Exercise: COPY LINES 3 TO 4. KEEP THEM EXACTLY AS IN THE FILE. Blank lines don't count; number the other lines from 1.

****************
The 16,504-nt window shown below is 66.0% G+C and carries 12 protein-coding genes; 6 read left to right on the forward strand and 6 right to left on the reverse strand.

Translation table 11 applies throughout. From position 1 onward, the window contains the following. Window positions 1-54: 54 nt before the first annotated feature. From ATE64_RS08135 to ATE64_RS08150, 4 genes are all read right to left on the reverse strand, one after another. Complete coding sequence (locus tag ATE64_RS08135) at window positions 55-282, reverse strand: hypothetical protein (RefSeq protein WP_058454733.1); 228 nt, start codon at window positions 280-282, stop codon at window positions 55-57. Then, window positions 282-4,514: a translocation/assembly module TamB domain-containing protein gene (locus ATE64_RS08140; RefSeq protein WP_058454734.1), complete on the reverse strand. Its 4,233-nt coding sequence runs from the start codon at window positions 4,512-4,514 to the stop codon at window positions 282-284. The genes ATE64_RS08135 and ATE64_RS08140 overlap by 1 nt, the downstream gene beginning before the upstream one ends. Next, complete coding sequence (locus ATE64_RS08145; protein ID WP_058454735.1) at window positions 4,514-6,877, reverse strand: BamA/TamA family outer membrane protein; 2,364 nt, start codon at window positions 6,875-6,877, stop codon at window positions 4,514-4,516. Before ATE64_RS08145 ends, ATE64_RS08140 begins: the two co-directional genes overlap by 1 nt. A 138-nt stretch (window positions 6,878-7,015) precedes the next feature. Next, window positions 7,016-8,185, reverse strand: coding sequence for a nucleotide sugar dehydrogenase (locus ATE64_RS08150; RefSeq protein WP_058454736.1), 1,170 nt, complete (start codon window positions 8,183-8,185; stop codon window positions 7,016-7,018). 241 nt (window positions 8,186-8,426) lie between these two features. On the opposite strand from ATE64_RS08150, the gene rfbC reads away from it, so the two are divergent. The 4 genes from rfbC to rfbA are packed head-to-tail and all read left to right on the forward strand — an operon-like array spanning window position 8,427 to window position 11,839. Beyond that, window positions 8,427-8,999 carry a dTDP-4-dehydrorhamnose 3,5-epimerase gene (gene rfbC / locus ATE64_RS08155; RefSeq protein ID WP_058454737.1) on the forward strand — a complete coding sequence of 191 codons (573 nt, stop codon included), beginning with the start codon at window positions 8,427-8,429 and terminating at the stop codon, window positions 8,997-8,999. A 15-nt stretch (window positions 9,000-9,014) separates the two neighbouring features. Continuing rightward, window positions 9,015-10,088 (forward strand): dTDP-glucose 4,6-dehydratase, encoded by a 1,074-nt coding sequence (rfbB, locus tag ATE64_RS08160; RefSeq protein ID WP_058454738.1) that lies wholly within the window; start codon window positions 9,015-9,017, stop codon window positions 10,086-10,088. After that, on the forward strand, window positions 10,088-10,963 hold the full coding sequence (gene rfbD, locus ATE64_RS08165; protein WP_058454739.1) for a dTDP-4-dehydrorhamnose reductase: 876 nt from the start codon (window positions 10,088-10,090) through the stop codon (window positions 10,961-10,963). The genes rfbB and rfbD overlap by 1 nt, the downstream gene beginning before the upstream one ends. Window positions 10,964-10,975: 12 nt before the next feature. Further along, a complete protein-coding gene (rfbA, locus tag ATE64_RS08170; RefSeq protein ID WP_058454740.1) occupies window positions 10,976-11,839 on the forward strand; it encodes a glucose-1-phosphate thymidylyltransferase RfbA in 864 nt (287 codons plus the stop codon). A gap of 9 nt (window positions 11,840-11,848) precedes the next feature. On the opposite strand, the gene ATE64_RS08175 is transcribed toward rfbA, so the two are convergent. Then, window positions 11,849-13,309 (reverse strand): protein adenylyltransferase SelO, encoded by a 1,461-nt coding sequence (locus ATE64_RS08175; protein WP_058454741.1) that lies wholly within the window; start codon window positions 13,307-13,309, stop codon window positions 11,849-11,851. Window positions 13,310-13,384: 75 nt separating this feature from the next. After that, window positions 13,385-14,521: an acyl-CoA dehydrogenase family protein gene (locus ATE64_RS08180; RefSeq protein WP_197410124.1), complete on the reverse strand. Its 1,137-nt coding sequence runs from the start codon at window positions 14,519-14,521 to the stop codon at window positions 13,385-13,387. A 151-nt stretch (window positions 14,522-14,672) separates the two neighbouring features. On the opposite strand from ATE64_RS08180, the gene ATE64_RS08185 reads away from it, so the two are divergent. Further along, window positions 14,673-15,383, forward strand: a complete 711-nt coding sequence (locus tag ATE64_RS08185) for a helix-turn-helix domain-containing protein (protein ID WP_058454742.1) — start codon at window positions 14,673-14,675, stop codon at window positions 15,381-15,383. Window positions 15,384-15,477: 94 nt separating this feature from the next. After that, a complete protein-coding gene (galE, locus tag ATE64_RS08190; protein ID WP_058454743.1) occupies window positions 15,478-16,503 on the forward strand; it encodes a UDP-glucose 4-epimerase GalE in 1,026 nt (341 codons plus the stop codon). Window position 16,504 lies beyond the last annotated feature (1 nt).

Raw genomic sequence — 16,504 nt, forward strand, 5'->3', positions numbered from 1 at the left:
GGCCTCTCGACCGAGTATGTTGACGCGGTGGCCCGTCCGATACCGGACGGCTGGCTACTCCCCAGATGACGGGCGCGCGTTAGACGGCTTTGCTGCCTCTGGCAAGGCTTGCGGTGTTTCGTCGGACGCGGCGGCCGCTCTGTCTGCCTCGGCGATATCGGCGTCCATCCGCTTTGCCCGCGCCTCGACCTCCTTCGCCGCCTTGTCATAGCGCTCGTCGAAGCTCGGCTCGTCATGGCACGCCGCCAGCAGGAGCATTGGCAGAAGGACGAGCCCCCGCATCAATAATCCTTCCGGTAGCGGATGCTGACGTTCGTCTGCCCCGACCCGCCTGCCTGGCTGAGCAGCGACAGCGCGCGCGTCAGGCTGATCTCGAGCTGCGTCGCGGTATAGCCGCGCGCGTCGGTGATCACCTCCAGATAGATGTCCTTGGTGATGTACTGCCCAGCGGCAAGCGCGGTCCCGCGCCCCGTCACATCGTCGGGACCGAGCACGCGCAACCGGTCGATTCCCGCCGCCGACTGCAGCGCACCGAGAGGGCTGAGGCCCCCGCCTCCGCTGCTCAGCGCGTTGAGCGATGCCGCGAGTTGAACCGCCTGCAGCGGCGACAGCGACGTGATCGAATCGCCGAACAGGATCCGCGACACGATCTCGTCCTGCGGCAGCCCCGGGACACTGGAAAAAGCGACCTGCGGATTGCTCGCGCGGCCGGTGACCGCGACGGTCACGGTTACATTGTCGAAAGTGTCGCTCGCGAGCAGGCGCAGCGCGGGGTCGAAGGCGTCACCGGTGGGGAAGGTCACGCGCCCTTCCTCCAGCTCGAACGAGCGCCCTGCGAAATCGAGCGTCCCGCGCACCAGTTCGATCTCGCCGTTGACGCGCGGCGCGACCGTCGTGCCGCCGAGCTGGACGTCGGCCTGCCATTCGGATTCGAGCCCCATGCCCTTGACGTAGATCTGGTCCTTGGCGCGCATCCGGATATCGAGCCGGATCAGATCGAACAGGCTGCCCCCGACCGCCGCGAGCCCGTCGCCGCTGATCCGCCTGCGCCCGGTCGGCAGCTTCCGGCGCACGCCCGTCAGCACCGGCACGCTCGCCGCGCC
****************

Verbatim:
Raw genomic sequence — 16,504 nt, forward strand, 5'->3', positions numbered from 1 at the left:
GGCCTCTCGACCGAGTATGTTGACGCGGTGGCCCGTCCGATACCGGACGGCTGGCTACTCCCCAGATGACGGGCGCGCGTTAGACGGCTTTGCTGCCTCTGGCAAGGCTTGCGGTGTTTCGTCGGACGCGGCGGCCGCTCTGTCTGCCTCGGCGATATCGGCGTCCATCCGCTTTGCCCGCGCCTCGACCTCCTTCGCCGCCTTGTCATAGCGCTCGTCGAAGCTCGGCTCGTCATGGCACGCCGCCAGCAGGAGCATTGGCAGAAGGACGAGCCCCCGCATCAATAATCCTTCCGGTAGCGGATGCTGACGTTCGTCTGCCCCGACCCGCCTGCCTGGCTGAGCAGCGACAGCGCGCGCGTCAGGCTGATCTCGAGCTGCGTCGCGGTATAGCCGCGCGCGTCGGTGATCACCTCCAGATAGATGTCCTTGGTGATGTACTGCCCAGCGGCAAGCGCGGTCCCGCGCCCCGTCACATCGTCGGGACCGAGCACGCGCAACCGGTCGATTCCCGCCGCCGACTGCAGCGCACCGAGAGGGCTGAGGCCCCCGCCTCCGCTGCTCAGCGCGTTGAGCGATGCCGCGAGTTGAACCGCCTGCAGCGGCGACAGCGACGTGATCGAATCGCCGAACAGGATCCGCGACACGATCTCGTCCTGCGGCAGCCCCGGGACACTGGAAAAAGCGACCTGCGGATTGCTCGCGCGGCCGGTGACCGCGACGGTCACGGTTACATTGTCGAAAGTGTCGCTCGCGAGCAGGCGCAGCGCGGGGTCGAAGGCGTCACCGGTGGGGAAGGTCACGCGCCCTTCCTCCAGCTCGAACGAGCGCCCTGCGAAATCGAGCGTCCCGCGCACCAGTTCGATCTCGCCGTTGACGCGCGGCGCGACCGTCGTGCCGCCGAGCTGGACGTCGGCCTGCCATTCGGATTCGAGCCCCATGCCCTTGACGTAGATCTGGTCCTTGGCGCGCATCCGGATATCGAGCCGGATCAGATCGAACAGGCTGCCCCCGACCGCCGCGAGCCCGTCGCCGCTGATCCGCCTGCGCCCGGTCGGCAGCTTCCGGCGCACGCCCGTCAGCACCGGCACGCTCGCCGCGCC